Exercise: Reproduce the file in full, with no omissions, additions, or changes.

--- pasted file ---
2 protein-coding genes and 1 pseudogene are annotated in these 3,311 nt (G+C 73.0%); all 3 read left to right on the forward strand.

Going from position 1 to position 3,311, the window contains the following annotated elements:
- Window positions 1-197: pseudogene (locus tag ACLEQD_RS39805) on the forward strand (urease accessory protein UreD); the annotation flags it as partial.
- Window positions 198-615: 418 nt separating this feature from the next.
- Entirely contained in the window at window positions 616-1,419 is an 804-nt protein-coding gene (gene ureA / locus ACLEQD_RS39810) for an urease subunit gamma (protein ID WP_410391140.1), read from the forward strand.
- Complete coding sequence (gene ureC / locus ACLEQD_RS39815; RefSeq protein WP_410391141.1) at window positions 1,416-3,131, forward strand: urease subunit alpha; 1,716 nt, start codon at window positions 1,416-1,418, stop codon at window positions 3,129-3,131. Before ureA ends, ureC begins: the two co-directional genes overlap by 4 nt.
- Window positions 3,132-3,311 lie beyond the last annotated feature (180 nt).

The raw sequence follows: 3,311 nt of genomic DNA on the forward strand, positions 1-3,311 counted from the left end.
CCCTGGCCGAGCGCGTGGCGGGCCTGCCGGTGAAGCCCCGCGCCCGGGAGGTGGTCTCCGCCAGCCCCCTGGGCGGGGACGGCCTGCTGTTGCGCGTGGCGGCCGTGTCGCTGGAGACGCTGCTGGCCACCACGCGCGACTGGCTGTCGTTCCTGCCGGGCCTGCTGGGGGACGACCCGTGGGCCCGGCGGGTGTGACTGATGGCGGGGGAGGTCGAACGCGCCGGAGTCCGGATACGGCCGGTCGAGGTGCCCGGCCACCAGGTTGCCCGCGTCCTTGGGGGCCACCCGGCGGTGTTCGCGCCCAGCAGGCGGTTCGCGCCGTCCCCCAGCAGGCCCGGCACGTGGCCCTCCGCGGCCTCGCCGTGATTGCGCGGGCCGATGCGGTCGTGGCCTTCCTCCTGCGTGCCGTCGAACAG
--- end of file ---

2 protein-coding genes and 1 pseudogene are annotated in these 3,311 nt (G+C 73.0%); all 3 read left to right on the forward strand.

Going from position 1 to position 3,311, the window contains the following annotated elements:
- Window positions 1-197: pseudogene (locus tag ACLEQD_RS39805) on the forward strand (urease accessory protein UreD); the annotation flags it as partial.
- Window positions 198-615: 418 nt separating this feature from the next.
- Entirely contained in the window at window positions 616-1,419 is an 804-nt protein-coding gene (gene ureA / locus ACLEQD_RS39810) for an urease subunit gamma (protein ID WP_410391140.1), read from the forward strand.
- Complete coding sequence (gene ureC / locus ACLEQD_RS39815; RefSeq protein WP_410391141.1) at window positions 1,416-3,131, forward strand: urease subunit alpha; 1,716 nt, start codon at window positions 1,416-1,418, stop codon at window positions 3,129-3,131. Before ureA ends, ureC begins: the two co-directional genes overlap by 4 nt.
- Window positions 3,132-3,311 lie beyond the last annotated feature (180 nt).

The raw sequence follows: 3,311 nt of genomic DNA on the forward strand, positions 1-3,311 counted from the left end.
CCCTGGCCGAGCGCGTGGCGGGCCTGCCGGTGAAGCCCCGCGCCCGGGAGGTGGTCTCCGCCAGCCCCCTGGGCGGGGACGGCCTGCTGTTGCGCGTGGCGGCCGTGTCGCTGGAGACGCTGCTGGCCACCACGCGCGACTGGCTGTCGTTCCTGCCGGGCCTGCTGGGGGACGACCCGTGGGCCCGGCGGGTGTGACTGATGGCGGGGGAGGTCGAACGCGCCGGAGTCCGGATACGGCCGGTCGAGGTGCCCGGCCACCAGGTTGCCCGCGTCCTTGGGGGCCACCCGGCGGTGTTCGCGCCCAGCAGGCGGTTCGCGCCGTCCCCCAGCAGGCCCGGCACGTGGCCCTCCGCGGCCTCGCCGTGATTGCGCGGGCCGATGCGGTCGTGGCCTTCCTCCTGCGTGCCGTCGAACAG